“I’m thinking of making T-Shirts for Guardian readers and Progressives. The first one would say: I GET MY OPINIONS FROM MILLIONAIRE ROCK STARS AND ACTORS.”
Taken from a comment by someone called Stuck-Record at Tim Worstall’s blog. Tim was describing how he left a comment on an article by the actor, Bill Nighy, in defence of a “Robin Hood Tax”; Tim’s comment – which he said was entirely civil – was deleted. The Comment is Free site of the Guardian clearly cannot take dissent from some pro-marketeers. (I expect Tim drives them mad with his dissection of their views on a daily basis.)
The red lights on the mental dashboard go on in my head when the words Robin Hood come out. The false assumption of the tax proponents is that you can tax an activity – such as bank trading – without the impact in any way being felt by us ordinary folk. More cynically, politicians might like the idea because the actual cost impact will not be easy to see (wider bid/offer spreads for exchanging money, lower returns to investors, cuts to service and jobs in banks, etc.)
Of course, not all actors and music folk have collectivist, interventionist views on things like economics, or other things. The US actor Rob Lowe seems pretty intelligent, ditto Clint Eastwood, Michael Caine, etc. I don’t have a problem as such with actors/others talking about such things – we should not fall into the ad hominem fallacy of saying that non-specialists on subject A cannot talk about it (democracy is based on such a position, is it not?). However, actors, singers or whatever who want to get into the arena cannot expect to be treated any more gently than an economist or other specialist in an area of controversy. Being a luvvie doesn’t get you special favours.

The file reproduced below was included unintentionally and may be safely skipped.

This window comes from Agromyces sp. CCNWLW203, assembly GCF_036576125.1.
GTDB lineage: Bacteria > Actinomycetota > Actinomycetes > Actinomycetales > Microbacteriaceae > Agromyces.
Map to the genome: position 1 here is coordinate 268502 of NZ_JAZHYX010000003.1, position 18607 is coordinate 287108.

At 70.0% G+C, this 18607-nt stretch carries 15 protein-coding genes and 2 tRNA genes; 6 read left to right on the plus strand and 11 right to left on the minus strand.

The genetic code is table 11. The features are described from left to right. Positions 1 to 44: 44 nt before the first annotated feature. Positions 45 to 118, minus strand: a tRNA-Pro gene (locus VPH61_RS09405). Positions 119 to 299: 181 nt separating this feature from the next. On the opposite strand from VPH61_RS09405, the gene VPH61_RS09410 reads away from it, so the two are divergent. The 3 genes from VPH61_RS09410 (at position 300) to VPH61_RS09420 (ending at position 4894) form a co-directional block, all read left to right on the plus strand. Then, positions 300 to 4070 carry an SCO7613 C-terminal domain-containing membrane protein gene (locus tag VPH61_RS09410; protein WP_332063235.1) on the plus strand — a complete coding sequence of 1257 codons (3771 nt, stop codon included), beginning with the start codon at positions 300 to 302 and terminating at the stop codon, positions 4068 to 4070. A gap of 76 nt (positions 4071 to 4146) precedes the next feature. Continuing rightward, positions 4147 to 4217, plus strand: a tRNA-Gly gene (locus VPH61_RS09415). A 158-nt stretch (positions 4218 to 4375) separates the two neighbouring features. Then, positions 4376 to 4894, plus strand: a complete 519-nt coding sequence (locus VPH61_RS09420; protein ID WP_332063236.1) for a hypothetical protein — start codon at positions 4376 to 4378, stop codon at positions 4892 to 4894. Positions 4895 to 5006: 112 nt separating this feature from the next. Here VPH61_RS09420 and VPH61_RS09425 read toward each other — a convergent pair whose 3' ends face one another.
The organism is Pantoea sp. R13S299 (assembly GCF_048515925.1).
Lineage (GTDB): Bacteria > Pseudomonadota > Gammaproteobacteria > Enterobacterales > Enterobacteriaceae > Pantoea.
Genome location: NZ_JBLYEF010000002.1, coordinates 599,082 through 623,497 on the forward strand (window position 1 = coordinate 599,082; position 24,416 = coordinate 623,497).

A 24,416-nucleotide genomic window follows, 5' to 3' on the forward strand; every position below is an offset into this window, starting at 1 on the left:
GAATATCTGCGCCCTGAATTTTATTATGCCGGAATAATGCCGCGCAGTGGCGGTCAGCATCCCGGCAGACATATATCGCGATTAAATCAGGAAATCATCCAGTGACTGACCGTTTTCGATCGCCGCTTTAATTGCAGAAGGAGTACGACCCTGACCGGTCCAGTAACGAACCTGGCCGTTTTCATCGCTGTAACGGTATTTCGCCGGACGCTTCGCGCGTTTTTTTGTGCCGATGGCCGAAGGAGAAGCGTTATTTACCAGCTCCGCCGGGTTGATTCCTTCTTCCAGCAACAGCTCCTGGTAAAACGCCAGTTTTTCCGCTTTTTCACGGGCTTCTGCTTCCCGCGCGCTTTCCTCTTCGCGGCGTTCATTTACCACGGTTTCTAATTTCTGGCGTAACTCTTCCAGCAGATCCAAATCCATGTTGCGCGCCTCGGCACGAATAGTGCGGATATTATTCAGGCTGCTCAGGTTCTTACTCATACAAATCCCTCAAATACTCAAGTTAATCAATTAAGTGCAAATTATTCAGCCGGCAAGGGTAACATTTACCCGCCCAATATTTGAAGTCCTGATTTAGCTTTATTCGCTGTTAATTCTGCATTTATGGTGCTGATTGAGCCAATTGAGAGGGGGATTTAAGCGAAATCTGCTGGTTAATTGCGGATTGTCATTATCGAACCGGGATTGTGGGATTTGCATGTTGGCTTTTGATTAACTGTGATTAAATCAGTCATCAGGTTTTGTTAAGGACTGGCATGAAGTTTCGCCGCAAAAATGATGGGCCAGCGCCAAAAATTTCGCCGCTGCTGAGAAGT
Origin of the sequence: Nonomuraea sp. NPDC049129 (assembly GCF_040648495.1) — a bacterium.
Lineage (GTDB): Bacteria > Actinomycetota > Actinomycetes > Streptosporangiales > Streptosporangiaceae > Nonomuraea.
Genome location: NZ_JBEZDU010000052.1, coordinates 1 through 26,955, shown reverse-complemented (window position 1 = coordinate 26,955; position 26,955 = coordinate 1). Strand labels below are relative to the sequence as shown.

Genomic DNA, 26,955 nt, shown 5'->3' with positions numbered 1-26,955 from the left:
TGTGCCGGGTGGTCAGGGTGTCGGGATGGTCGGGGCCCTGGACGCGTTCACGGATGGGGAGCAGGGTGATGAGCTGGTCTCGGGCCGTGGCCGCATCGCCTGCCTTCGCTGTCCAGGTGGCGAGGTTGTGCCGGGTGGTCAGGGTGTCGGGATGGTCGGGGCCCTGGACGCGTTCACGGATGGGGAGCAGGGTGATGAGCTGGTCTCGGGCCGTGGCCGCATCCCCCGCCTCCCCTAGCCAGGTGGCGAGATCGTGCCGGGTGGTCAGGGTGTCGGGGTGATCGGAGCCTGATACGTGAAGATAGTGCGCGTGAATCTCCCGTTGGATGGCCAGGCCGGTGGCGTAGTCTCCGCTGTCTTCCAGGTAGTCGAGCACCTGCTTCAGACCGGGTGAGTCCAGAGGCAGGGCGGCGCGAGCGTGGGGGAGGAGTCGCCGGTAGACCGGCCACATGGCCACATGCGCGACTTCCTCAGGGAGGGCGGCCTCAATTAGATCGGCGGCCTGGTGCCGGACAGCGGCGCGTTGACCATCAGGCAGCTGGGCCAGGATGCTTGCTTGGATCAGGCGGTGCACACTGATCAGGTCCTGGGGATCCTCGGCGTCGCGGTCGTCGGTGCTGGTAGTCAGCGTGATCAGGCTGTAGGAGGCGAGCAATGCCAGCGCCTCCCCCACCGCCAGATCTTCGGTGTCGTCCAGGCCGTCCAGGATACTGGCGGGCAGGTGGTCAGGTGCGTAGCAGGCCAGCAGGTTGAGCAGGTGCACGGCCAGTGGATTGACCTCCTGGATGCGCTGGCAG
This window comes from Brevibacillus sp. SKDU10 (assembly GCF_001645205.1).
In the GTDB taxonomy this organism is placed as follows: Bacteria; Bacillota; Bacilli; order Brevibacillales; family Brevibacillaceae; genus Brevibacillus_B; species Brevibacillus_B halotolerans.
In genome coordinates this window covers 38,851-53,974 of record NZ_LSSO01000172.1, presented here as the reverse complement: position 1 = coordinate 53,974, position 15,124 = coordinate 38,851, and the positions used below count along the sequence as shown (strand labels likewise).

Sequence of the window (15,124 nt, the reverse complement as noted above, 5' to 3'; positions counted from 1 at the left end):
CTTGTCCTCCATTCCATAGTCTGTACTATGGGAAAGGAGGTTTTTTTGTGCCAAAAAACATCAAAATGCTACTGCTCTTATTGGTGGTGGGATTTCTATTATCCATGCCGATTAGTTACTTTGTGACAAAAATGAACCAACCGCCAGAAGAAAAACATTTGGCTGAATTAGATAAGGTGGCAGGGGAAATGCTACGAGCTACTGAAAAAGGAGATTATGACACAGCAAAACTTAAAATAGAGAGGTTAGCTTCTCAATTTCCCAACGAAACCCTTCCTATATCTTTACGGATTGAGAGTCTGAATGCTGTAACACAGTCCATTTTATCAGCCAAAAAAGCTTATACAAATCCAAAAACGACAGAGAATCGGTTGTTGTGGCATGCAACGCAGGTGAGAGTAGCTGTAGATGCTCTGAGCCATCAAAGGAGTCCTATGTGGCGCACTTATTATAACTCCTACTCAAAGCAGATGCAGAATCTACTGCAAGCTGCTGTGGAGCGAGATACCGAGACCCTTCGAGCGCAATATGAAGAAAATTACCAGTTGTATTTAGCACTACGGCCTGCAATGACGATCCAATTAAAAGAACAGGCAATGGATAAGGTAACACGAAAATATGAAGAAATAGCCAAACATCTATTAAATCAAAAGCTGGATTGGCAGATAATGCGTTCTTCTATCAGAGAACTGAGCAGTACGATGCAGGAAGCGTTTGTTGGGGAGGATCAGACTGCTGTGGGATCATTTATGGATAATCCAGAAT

One commenter managed to get past the CiF “checkpoint Charlie” to leave what I thought was a pretty good point:
The whole flaw is laid bare in this one sentence – a tax can be tiny or it can raise billions, it is unlikely to do both. Those billions you claim can be raised are a powerful incentive for organisations to circumvent the tax; on something as ephemeral as financial transactions that’s quite easy to do. It would merely hand volume to New York, Hong Kong or Singapore.
Of course France, Germany et al are in favour of it. It would be a EU wide tax that would fall most heavily on the UK and you even point out that a whopping 50% of the money raised could be spent on domestic causes – oh fantastic, we adopt a tax that could be damaging to one of our major industries and get to spend half of the proceeds on our own country. Do you honestly believe that Germany would accept a similar deal in relation to a green tax on luxury motorcars or France on farming?